CERT now has a head office at Edgewood Apartments

ROCHESTER, Minn. (KTTC) – The Community Engagement Response Team, or CERT, has an official center in southeast Rochester.

The group that has grown to more than 20 volunteers was formed last summer, following the fatal shooting of Todd Lorne Banks Jr. in Rochester.

This incident motivated community members to form the group to help prevent and resolve issues between community members and provide resources to those in need, especially within underrepresented groups.

In December, CERT rented a three-bedroom apartment in Edgewood’s Apartment, to house its community center.

“So if it’s someone who needs something, we’re here,” Lisa Ross said.

The center has a living room with a sofa and two bedrooms equipped with desks and laptops.

“We have the setup for our kids. For those doing distance learning and those needing tutoring,” said Andre Crockett.

Crockett said six laptops were donated by Hope Fuse, a nonprofit that helps tackle youth poverty in Rochester.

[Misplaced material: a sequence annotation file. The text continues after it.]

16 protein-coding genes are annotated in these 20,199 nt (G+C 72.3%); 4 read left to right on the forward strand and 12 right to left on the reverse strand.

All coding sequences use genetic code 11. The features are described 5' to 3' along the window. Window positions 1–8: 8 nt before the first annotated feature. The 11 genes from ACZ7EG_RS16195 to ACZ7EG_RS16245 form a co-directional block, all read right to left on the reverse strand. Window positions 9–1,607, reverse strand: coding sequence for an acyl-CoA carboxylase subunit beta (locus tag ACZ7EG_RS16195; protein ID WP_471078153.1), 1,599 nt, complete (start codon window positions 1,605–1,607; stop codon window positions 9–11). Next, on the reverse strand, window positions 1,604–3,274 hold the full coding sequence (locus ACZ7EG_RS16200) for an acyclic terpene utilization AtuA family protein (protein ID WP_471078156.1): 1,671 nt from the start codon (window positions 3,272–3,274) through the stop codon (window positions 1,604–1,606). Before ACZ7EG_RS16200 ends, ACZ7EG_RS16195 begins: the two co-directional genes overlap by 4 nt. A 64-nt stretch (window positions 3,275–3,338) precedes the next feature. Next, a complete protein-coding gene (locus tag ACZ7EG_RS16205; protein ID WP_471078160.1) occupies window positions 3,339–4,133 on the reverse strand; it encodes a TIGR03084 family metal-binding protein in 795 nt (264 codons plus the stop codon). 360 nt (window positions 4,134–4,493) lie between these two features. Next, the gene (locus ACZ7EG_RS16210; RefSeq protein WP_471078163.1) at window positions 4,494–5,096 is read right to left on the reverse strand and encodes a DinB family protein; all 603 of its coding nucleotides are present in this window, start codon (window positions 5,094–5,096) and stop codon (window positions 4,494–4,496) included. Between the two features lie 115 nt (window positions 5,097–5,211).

He said the organization will provide 12 additional laptops for use by CERT.

“We have different laptops that we can help our tenants with workforce development here. And for different organizations that are coming to be able to reach residents here,” Crockett said.

Why Edgewood Apartments?

“This is one of the poorest neighborhoods you can find in Rochester and obviously where the poverty is is the crime. And so we come to bring resources to this underserved community,” said Crockett said.

Charles Jackson is the CERT member who will spend most of his days and nights at the center and leads the effort as a liaison between Edgewood residents and the property manager.

He works to build better relationships with the tenants and landlord and helps the tenant better understand their tenancy agreement.

Plus, he’s on call to help ease any issues between anyone on the property.

“A few tenants say they feel safer since we’ve been here. And it just feels like, “Okay, this can work,” Jackson said.

CERT wants everyone in the community to know that their doors are wide open, but it works hard to change the narrative around people of color and bring resources directly to them.

“We can serve the BIPOC community in a whole new light, so we are usually able to do that. We are staying inside an apartment building,” Crockett said.

“So when they keep seeing us working in the community and building the community. We hope they take ownership of what we’re doing, to do the same,” Jackson said.

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